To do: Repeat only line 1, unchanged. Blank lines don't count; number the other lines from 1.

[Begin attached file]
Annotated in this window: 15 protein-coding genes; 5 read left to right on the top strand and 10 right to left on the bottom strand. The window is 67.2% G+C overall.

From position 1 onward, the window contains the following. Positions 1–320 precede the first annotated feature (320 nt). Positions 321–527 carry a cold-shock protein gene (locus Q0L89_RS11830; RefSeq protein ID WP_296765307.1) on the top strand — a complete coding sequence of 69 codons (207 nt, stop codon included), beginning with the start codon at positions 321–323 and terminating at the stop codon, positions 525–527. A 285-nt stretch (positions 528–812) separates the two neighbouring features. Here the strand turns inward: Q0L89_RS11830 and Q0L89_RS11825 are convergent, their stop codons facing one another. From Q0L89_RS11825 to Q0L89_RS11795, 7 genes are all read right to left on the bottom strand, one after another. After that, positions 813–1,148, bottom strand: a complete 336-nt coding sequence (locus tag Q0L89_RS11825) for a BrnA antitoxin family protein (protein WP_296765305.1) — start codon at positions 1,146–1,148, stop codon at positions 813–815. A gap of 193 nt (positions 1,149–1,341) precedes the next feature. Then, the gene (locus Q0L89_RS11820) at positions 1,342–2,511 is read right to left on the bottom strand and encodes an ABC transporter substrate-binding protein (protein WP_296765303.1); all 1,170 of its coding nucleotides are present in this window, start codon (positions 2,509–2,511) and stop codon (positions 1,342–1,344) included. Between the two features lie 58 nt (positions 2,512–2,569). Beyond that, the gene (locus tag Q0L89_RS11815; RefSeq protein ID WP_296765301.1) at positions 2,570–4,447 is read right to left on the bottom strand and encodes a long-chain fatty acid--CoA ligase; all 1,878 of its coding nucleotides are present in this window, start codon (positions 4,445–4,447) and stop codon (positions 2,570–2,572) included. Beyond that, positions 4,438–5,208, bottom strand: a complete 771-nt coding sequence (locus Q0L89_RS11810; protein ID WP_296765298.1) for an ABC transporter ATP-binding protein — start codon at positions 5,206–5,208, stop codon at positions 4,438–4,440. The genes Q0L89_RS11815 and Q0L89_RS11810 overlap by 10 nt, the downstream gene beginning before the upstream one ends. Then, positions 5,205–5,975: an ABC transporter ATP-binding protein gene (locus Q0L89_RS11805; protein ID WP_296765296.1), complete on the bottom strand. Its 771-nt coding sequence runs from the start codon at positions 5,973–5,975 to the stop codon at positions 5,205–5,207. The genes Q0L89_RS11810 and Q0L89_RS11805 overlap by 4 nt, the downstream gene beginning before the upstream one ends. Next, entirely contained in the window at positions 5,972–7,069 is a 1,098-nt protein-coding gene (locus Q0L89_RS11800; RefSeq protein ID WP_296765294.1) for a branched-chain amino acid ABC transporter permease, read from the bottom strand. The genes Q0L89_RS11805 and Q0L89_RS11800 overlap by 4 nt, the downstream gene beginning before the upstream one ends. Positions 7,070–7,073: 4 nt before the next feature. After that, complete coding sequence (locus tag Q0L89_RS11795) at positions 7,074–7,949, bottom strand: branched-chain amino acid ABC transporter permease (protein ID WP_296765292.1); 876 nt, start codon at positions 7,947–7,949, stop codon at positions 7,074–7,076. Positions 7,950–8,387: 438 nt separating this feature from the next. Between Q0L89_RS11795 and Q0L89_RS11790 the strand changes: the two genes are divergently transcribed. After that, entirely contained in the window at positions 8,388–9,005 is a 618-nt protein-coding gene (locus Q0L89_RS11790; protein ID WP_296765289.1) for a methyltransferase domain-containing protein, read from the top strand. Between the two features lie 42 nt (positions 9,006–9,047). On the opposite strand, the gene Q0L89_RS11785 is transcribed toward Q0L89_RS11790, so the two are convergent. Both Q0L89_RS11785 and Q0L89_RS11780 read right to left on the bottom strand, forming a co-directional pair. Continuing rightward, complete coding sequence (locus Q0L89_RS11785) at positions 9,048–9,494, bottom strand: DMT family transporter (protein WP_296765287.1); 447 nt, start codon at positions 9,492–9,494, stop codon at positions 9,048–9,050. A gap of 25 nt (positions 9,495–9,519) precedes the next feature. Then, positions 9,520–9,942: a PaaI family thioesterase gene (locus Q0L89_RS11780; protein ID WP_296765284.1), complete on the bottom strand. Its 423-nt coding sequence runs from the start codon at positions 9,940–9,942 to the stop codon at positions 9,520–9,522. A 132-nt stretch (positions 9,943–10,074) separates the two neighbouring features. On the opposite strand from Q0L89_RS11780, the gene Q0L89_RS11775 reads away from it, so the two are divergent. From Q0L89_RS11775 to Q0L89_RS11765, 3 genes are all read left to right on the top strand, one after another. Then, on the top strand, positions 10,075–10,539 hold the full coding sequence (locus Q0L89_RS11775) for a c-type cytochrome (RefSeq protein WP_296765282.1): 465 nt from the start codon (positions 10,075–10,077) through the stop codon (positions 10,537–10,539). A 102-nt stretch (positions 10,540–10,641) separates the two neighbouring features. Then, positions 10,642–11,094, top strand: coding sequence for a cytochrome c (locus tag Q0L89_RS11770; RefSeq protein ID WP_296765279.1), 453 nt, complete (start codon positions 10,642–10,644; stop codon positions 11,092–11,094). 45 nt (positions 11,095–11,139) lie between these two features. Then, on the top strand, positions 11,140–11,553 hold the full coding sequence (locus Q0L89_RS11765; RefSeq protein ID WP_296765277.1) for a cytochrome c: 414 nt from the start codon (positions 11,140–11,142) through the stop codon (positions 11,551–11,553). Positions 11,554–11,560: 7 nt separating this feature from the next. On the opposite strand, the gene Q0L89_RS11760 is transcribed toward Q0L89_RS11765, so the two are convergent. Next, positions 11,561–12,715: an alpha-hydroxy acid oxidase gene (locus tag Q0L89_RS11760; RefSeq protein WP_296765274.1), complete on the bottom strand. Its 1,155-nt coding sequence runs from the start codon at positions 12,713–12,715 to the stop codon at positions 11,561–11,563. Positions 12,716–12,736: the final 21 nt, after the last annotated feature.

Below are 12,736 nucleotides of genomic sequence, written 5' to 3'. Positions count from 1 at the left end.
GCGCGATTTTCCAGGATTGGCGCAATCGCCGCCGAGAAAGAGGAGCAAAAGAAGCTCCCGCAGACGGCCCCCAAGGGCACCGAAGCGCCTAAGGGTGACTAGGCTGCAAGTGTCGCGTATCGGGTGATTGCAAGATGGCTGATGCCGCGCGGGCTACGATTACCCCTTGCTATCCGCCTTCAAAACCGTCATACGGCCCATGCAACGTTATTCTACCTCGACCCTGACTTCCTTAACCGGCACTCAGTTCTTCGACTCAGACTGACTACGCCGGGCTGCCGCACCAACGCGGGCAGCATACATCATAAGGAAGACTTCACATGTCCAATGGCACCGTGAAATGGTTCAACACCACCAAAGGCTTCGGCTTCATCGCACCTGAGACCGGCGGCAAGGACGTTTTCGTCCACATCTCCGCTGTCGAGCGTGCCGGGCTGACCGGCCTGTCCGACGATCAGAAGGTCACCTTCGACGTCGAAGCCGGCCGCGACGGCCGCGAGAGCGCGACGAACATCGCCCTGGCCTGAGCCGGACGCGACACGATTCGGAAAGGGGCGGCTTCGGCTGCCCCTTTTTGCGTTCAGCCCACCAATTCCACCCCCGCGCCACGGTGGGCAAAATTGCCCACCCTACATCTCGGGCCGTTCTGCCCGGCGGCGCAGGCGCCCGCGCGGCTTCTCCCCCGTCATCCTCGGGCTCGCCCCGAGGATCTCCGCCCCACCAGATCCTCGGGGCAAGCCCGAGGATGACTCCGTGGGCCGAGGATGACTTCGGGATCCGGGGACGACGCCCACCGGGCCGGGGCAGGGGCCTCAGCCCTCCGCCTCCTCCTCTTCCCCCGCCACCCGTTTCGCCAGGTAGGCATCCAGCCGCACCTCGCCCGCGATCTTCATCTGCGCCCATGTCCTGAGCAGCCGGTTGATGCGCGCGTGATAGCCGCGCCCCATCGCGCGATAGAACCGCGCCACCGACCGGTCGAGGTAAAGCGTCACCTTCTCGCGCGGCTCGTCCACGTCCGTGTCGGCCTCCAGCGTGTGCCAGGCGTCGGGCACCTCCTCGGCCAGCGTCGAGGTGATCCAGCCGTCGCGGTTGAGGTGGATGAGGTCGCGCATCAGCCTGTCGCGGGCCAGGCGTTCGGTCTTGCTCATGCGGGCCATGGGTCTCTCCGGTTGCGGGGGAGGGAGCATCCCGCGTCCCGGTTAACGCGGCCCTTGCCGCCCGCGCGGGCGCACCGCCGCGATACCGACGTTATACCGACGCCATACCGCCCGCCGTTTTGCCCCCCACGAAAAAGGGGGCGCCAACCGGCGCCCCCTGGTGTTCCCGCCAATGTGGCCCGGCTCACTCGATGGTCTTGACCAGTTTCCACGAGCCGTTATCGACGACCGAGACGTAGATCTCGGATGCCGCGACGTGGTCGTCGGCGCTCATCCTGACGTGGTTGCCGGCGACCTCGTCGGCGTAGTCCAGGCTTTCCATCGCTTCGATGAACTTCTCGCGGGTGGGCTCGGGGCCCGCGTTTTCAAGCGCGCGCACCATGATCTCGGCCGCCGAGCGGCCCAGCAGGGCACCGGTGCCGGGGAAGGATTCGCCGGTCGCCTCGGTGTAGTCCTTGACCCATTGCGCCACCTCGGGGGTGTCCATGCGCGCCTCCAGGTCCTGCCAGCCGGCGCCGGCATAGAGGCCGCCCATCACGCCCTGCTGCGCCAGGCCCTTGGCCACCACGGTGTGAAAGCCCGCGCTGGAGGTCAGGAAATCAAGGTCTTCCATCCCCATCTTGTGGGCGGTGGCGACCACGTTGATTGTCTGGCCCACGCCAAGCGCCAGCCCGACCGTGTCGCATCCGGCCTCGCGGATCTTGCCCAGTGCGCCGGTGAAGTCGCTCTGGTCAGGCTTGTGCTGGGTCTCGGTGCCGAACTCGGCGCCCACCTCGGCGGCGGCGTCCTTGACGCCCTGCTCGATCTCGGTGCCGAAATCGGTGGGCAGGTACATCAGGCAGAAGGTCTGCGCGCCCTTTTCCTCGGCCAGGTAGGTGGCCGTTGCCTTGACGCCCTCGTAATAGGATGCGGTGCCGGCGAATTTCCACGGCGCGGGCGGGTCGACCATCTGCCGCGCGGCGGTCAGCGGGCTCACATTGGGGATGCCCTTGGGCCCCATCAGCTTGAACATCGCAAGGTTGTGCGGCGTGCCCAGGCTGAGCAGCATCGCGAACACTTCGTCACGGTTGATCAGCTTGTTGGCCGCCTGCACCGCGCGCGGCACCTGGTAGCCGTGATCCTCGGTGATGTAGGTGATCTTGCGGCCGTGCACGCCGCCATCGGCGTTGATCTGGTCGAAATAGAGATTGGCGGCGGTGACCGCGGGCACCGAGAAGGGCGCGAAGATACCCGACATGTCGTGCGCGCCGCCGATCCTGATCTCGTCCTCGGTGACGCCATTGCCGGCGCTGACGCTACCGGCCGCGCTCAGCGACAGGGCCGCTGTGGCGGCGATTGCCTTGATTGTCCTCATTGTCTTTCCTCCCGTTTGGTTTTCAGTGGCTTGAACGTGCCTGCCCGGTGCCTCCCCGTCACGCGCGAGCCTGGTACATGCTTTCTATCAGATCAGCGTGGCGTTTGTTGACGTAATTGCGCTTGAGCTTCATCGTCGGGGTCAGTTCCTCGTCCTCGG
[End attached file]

Annotated in this window: 15 protein-coding genes; 5 read left to right on the top strand and 10 right to left on the bottom strand. The window is 67.2% G+C overall.